W. WINDOM.

(Inclosure No. 1.1

Mr. Chapman to Mr. Windom.

DEPARTMENT OF JUSTICE,

Washington, July 23, 1889. Sir: I have the honor to acknowledge the receipt of your two communications upon the subject of the “transit of Chinese laborers through the territory of the United States in the course of their journey to or from other countries," ono under date of July 19 instant, inclosing a letter of the Solicitor of the Treasury, a circular of the Treasury Department, No. 5, dated January 23, 1883, and a telegram from John W. Foster, counsel of the Chinese legation; the other, under date of July 20, inclosing a letter from the Acting Secretary of State, and a copy of a telegram from the Chinese minister. You state that

"Certain Chinese laborers have arrived at the port of New Orleans, and are now awaiting the determination of the question as to whether they have the right to pass through to San Francisco for the purpose of embarking for China, and I will therefore thank you for an expression of your opinion on this question at as early a day as practicable.”

In reply I would say that the same question arose under the act of May 6, 1882, (22 Stats. at Large, 58). It was submitted to this Department, and the opinion of December 26, 1882 (reconsidering a foriner opinion), was given. The conclusions reached in that opinion I believe to be correct.

Moreover, it appears that from that time the Department of State, uniformly, and the Treasury Department, generally, have recognized and acted upon the construction given therein, at least down to the passage of the act of October 1, 1888.

Manifestly the act of July 5, 1884 (23 Stats. at Large, 115), did not render the opinion inapplicable to the question submitted.

Nor does the act of October 1, 1838, known as “the Scott Exclusion Act" (25 Stats. at Large, 504), affect its application. That act was directed to “Chinese laborers” who had been or inight be residents here, and related to their departure and return.

I have been able to find no other legislation bearing materially upon the question. But it is possible that some of the “collectors of customs” to whom yon refer may have been influenced by the stringent provisious of the act of September 13, 1888 (25 Stats. at Large, 476). The restrictive provisions of that act, however, by its very terms do not take effect till “the date of the exchange of ratifications of the pending treaty," which date has not yet arrived.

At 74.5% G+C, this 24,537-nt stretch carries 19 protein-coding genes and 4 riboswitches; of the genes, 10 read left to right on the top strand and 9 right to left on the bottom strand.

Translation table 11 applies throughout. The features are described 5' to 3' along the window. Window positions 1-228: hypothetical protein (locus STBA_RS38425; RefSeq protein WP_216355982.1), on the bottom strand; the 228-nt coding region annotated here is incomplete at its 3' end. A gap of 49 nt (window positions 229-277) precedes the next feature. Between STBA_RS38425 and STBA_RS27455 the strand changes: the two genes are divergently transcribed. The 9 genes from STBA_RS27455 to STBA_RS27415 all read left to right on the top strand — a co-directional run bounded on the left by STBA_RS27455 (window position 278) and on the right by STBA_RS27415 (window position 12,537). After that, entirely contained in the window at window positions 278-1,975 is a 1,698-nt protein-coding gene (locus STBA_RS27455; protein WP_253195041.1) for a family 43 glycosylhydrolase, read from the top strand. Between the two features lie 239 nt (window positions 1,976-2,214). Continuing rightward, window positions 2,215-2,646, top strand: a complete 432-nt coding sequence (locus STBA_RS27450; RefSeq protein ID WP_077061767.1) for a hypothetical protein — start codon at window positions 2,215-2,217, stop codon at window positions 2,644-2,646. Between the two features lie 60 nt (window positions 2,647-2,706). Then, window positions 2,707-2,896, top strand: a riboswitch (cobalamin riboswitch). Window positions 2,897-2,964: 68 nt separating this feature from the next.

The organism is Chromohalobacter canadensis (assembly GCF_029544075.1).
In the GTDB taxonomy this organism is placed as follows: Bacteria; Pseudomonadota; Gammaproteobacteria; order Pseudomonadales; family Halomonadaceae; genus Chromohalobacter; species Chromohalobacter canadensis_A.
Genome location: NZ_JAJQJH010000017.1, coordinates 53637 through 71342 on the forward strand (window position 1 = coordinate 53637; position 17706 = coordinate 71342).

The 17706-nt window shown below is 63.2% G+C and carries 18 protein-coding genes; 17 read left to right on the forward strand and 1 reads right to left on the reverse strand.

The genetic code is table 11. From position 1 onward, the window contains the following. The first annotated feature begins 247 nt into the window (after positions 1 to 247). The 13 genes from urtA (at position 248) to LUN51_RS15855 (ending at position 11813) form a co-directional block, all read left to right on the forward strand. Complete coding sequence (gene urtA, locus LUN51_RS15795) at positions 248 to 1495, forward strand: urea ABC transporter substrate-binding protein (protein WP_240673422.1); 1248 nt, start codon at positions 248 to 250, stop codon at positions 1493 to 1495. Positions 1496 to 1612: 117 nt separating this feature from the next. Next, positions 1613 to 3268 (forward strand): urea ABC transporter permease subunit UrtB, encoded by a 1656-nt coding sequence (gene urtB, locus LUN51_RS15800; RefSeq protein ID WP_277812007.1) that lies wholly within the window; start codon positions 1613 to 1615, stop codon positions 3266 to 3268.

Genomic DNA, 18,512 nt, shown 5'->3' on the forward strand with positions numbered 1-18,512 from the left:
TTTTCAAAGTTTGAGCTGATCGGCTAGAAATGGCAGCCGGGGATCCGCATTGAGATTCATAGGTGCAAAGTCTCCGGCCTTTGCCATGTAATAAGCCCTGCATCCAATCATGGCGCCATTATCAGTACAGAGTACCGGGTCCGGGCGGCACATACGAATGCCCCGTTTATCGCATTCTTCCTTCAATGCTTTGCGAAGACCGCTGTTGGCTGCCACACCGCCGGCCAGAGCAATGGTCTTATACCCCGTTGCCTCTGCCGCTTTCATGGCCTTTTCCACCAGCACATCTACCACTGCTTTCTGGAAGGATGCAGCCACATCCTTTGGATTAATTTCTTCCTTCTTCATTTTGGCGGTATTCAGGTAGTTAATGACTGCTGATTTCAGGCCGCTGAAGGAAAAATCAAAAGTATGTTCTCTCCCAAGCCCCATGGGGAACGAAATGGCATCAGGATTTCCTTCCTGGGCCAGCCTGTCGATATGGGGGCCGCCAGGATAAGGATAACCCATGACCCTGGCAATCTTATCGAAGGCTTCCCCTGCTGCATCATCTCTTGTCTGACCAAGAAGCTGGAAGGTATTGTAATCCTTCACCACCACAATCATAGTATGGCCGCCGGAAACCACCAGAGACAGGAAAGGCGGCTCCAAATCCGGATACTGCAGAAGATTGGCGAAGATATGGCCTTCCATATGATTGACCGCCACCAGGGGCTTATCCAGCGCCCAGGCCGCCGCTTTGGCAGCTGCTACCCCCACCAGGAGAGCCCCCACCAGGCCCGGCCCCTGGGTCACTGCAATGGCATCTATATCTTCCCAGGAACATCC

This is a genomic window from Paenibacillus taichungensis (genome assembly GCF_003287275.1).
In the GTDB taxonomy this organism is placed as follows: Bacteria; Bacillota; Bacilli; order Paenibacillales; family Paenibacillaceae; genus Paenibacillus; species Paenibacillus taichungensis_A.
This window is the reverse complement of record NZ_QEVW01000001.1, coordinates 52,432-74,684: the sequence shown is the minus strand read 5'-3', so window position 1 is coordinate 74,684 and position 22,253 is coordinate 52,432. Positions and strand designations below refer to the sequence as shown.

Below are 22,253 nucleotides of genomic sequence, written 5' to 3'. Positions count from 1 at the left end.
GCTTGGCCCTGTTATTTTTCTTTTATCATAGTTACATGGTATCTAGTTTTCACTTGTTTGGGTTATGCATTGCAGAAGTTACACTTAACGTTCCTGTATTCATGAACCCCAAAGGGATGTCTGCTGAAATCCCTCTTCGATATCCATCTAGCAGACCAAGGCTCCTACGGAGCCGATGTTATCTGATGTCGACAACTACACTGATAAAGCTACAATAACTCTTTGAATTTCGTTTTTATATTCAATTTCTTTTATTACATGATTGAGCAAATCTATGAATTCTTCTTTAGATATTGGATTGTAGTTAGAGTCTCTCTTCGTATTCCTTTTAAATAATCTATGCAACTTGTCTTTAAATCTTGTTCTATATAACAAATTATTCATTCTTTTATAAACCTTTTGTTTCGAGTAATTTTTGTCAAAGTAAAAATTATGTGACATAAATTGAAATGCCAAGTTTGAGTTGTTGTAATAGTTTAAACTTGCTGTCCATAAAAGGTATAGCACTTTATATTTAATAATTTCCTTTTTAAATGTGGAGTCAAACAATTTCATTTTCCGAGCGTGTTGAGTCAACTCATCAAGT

I therefore adopt the carefully considered opinion of this Department, given under date of December 26, 1882, as expressing my views upon the question you submit without additional argument. I return the iuclosures as requested. Very respectfully,

0. W. CHAPMAN,

Solicitor General. Approved.

W. H. H. MILLER,

Attorney-General. The SECRETARY OF THE TREASURY.

(Inclosure No. 2. Circular.)

TRANSIT OF CHINESE LABORERS THROUGH THE UNITED STATES.

11889. Department No. 100, Division of Customs.)

TREASURY DEPARTMENT,

OFFICE OF THE SECRETARY,

Washington, D. C., September 20, 1889. To collectors and other officers of the customs :

In view of the opinion of the Attorney-General, promulgated in S.9519, of July 25, 1889, the following regulations for the transit of Chinese laborers through the terri: tory of the United States are hereby prescribed :

1. Any Chinese laborer claiming to be in transit through the territory of the United States in the course of a journey from and to other countries, shall be required to produce to the collector of customs at the first port of arrival a through ticket across the whole territory of the United States intended to be traversed, and such other proof as he may be able to adduce, to satisfy the collector of the fact that a bona fide transit only is intended; and such ticket and other evidence presented must be so stamped, or marked, and dated by the customs officer as to prevent their use for the second time.

2. Descriptive lists of all such Chinese laborers will be prepared in duplicate in the following form :

Descriptive list of Chinese laborer in transit through the United States.

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The collector shall be satisfied of the correctness of the descriptive list before affixing his sigoature and seal.

One of the copies will be retained on the files of the office of the collector of custoins at the port of arrival and one forwarded by mail to the collector at the port of exit.

3. The collector of customs at the first port of arrival shall take a bond in the penal sum of not less than $200 for each Chinese laborer, conditioned for his transit and actual departure from the United States within a reasonable time, not exceeding twenty days from the date of arrival at such port. The bond may be given either by the transportation company issuing the through ticket, or by some responsible person on bebalf of the laborer, and will be canceled on receipt from the collector of customs at the port of exit of a certificata showing that the person specified in the descriptive list transmitted to such port has actually departed therefrom, aud stating the name of the vessel and date of departure. Previous regulations on this subject are hereby rescinded.

WILLIAM WINDOM,

Secretary.

(Inclosure No.3.)

To collectors and other officers of the customs :

It is announced that para graph 3 of Department's Circular No. 100, dated September 28, 1889, relating to the transit of Chinese laborers through the United States, is hereby amended by the addition thereto of the following provisions :

Any transportation company engaged in the transit of Chinese laborers through the territory of the United States may execute such a general boud or undertaking to